How to Visit Cuba as an American in 2019
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How to Visit Cuba as an American in 2019
It’s now easier than ever to visit Cuba as an American and this guide will show you how to do it!
For almost 50 years, Americans had to apply for a special license and jump through hoops to visit Cuba, or fly there illegally via Canada or Mexico. In 2014, that all changed when Obama expanded the categories for American travel to Cuba.
In 2017, Trump made a few changes to the Cuba travel policy, most notably removing the broad “people-to-people” category that many travelers were claiming, and prohibiting Americans from patronizing military-owned business – here’s the list. (It’s mainly hotels and tourism companies you wouldn’t want to use anyway. More on that later.)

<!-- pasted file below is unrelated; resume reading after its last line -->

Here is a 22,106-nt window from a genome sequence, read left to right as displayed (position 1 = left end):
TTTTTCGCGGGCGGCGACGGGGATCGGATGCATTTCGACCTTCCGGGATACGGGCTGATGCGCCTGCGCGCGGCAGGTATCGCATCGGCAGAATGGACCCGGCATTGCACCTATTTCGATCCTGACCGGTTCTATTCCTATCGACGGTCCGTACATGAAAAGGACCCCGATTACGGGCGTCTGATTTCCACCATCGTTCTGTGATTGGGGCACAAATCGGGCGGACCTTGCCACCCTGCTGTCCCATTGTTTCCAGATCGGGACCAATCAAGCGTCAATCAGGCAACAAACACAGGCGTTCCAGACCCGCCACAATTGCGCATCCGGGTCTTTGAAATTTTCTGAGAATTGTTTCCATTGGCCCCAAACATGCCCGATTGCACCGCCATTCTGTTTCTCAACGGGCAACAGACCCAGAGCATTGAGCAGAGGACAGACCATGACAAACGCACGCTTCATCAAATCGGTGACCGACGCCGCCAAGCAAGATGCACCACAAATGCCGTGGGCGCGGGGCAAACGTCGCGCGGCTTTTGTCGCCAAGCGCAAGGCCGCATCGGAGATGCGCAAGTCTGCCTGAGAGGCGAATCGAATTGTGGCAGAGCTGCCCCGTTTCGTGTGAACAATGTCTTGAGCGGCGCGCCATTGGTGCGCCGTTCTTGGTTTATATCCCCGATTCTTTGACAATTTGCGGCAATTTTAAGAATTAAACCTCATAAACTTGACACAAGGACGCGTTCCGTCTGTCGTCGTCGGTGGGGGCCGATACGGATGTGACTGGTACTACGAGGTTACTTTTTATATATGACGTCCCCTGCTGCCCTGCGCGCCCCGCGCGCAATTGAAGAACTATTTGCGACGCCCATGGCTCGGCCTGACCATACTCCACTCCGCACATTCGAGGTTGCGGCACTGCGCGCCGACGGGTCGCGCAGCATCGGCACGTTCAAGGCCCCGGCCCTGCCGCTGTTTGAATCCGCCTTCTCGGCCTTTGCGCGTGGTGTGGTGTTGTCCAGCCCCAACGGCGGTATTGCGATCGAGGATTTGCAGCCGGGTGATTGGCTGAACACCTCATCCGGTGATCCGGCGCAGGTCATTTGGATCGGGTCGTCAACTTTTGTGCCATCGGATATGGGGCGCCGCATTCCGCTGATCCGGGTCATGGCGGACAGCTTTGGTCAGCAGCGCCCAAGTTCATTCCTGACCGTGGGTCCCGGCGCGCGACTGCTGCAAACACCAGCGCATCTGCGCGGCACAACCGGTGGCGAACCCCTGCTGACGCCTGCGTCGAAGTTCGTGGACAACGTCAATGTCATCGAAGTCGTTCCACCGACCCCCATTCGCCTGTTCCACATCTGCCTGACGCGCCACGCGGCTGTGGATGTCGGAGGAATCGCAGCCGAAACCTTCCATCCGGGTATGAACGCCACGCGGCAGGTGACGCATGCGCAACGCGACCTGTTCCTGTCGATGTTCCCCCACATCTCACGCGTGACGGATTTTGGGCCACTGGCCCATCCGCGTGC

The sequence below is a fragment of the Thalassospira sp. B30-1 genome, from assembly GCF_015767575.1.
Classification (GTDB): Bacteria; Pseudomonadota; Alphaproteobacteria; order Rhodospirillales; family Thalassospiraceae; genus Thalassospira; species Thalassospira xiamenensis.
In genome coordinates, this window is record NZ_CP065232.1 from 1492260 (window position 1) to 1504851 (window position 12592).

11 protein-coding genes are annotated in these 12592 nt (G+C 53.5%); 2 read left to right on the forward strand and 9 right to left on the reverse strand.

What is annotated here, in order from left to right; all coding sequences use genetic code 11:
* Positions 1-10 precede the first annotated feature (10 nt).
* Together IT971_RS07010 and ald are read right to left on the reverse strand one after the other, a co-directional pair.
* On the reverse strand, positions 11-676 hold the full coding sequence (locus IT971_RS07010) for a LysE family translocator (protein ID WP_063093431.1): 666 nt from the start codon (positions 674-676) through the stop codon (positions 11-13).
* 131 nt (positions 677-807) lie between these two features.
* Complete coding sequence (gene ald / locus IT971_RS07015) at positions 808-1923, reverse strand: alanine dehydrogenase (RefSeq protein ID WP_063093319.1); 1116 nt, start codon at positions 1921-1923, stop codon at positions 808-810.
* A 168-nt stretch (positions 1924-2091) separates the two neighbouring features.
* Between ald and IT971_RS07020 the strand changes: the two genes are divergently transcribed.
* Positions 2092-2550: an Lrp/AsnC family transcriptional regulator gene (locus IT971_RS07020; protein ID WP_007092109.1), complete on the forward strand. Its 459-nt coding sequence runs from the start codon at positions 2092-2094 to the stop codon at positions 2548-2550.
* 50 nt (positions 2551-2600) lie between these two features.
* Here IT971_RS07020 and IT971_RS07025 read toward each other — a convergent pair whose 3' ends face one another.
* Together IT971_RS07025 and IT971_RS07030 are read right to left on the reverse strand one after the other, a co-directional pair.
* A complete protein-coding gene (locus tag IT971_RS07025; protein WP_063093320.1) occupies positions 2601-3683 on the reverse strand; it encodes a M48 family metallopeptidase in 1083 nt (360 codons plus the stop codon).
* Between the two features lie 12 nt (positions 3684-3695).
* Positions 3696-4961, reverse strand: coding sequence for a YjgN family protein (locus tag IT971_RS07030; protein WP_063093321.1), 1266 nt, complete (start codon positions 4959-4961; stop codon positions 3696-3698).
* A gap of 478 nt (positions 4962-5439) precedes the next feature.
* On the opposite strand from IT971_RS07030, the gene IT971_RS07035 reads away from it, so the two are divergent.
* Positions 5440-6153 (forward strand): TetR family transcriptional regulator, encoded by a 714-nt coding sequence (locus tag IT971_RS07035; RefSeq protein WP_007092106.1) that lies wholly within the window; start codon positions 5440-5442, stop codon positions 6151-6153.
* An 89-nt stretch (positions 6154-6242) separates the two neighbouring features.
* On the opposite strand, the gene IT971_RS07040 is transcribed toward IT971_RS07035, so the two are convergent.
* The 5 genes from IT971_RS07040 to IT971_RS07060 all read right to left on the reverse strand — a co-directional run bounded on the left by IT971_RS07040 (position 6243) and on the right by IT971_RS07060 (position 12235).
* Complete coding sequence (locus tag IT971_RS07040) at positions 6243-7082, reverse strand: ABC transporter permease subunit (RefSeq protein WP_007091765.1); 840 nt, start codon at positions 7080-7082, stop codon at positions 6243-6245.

Even with these changes it’s still very easy to visit Cuba as an American. I traveled to Cuba during summer 2017 right before these changes went into place, but this guide has been updated for 2019.
Here’s how you can visit Cuba as an American in 2019!
Categories of Authorized Travel to Cuba for Americans
Visiting Cuba strictly for tourism is still prohibited, so the reason for your visit will need to fall under one of the twelve categories for authorized travel to Cuba, as defined by the State Department. These twelve categories are:
- Family visits
- Official business of the U.S. government, foreign governments, and certain intergovernmental organizations
- Journalistic activity
- Professional research and professional meetings
- Educational activities
- Religious activities
- Public performances, clinics, workshops, athletic and other competitions, and exhibitions
- Support for the Cuban people
- Humanitarian projects
- Activities of private foundations or research or educational institutes
- Exportation, importation, or transmission of information or information materials